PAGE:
What hypoxia sounds like – avweb insider article reflex anoxic seizures

When I blogged about the recent TBM accident on monday, I posed the somewhat rhetorical question of why didn’t the pilot declare an emergency and not just ask for lower, but proceed rapidly lower on his own. The answer may be evident in this tape. The aircraft is a kalitta flying service lear 25 enroute from manassas, virginia to ypsilanti, michigan. When the pilot checks in on the frequency, he’s already deeply hypoxic and slurring his words, but he declares an emergency then, oddly, doesn’t ask for or descend to a lower altitude on his own. This is a stunning example of how tunnel-visioned hypoxia can render you.


Salvation is 20,000 feet lower, but the pilot is focused on getting vectors to his destination.Reflex anoxic seizures although he’s declared an emergency, he declines vectors to a closer airport. Interestingly, there are at least four people involved in some way on the frequency, yet despite the pilot’s obvious incapacitation, the word hypoxia isn’t heard until 3:24. That’s a long time to be oxygen deprived.

The controllers deserved the archie for this incident. Although they did well, they didn’t do as well as they might have had they been trained to quickly recognize a hypoxic pilot, who might not be capable of even formulating intentions, much less saying them. But they figured it out soon enough to make the save and that’s what counts. The tape is now used as a classroom training aid in oklahoma city and I daresay it’s an effective one.Reflex anoxic seizures

In its citation for the award, NATCA said the first officer’s arm was moving violently and contacting the controls, keeping the autopilot offline. Convulsions are the truly dark side of hypoxia and aren’t always listed in the garden variety symptoms. When I did my first chamber ride around 1992, one of the participants convulsed and it was terrifying. As per the training doctrine, at 25,000 feet, half the students remove their masks, the other half keep them on. You’re invited to stay off oxygen as long as you can stand it.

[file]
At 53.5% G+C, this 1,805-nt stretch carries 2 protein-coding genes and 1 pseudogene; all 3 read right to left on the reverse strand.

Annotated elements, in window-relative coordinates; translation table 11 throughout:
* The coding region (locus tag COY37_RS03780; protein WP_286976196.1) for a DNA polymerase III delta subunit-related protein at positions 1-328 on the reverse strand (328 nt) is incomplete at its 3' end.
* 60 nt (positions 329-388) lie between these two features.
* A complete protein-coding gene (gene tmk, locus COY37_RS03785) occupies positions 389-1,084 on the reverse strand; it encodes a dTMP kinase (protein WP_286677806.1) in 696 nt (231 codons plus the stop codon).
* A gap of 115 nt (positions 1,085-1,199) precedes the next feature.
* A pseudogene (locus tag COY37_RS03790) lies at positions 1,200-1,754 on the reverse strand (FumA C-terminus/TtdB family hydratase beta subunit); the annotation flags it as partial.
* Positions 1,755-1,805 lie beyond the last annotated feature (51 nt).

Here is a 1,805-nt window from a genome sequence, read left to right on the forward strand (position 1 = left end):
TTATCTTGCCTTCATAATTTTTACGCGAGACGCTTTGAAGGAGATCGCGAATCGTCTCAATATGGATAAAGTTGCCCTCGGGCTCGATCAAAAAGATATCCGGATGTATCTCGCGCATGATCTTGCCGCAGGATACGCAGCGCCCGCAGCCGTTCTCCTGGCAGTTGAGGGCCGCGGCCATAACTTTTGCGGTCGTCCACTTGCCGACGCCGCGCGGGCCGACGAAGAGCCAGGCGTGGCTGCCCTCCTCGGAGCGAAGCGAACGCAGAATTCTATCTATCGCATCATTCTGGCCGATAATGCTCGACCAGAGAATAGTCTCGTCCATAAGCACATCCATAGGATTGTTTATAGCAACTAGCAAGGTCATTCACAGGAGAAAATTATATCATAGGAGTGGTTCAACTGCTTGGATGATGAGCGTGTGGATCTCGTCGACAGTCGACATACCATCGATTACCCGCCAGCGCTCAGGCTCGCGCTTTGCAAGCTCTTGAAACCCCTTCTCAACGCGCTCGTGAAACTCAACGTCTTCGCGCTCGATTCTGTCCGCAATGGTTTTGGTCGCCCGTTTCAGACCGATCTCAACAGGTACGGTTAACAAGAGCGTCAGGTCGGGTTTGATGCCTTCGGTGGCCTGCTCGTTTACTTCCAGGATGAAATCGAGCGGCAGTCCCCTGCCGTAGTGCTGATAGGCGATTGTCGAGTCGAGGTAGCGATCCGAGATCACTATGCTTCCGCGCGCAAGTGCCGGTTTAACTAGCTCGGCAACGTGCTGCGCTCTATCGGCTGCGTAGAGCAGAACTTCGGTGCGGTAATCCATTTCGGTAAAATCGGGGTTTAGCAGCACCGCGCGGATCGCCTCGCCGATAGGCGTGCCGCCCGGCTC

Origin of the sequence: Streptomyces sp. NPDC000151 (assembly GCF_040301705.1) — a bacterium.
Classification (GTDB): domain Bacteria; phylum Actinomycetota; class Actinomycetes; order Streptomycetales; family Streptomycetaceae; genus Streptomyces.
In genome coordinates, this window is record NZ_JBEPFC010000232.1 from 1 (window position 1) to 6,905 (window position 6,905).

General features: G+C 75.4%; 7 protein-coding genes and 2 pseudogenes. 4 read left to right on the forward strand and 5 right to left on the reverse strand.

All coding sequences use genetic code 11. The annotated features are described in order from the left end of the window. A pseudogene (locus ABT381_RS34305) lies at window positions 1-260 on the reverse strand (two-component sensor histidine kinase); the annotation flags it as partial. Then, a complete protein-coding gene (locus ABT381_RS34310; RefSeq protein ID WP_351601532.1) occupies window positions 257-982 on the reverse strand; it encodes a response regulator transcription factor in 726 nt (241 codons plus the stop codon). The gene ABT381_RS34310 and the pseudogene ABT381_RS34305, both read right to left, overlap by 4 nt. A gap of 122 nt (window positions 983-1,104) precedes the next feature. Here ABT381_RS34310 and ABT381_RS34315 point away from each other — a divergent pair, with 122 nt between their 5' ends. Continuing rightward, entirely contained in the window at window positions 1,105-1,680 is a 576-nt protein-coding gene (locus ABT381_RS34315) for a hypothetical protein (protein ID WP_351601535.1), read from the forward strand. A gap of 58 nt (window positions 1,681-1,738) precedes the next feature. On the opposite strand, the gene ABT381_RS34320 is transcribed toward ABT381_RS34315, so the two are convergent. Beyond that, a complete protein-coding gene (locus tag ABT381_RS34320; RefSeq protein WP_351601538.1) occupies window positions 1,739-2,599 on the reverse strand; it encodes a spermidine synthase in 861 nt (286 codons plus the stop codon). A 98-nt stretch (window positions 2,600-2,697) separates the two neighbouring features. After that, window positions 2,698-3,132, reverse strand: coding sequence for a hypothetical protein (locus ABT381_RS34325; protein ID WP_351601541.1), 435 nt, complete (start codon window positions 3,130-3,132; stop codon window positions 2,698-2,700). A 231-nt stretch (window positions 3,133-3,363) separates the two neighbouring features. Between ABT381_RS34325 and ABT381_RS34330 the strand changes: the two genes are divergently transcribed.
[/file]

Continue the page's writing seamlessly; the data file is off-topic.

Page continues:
I was in the group with masks on when I noticed another guy in my row going into the funky chicken. I thought he was clowning around but the instructor got a mask on him fast and turned it to emergency flow.Reflex anoxic seizures he came back around in a few seconds and the dance stopped, although he was still twitching for a few minutes afterward. After the fact, he was completely unaware of what had happened. When we finished our training, I asked the instructor how often that happens. Kinda rare, he said, but it does happen.

Which reminds me to mention another kind of hypoxia training that flight safety does. I went through that course a few years ago. Rather than a chamber ride, they have a system that mimics high altitude by having the pilot breath through a mask in which the oxygen partial pressure is reduced. It’s called ROB, for reduced oxygen breathing. The gist of the training is to teach you to recognize your own hypoxic symptoms while you’re still able to make judgments and act.Reflex anoxic seizures it’s all done in the simulator, with actual emergency descents from high altitude. I learned, for instance, that my early onset symptoms are lightheadedness and sweating. Other people may react differently. But better to find that out down here than up there.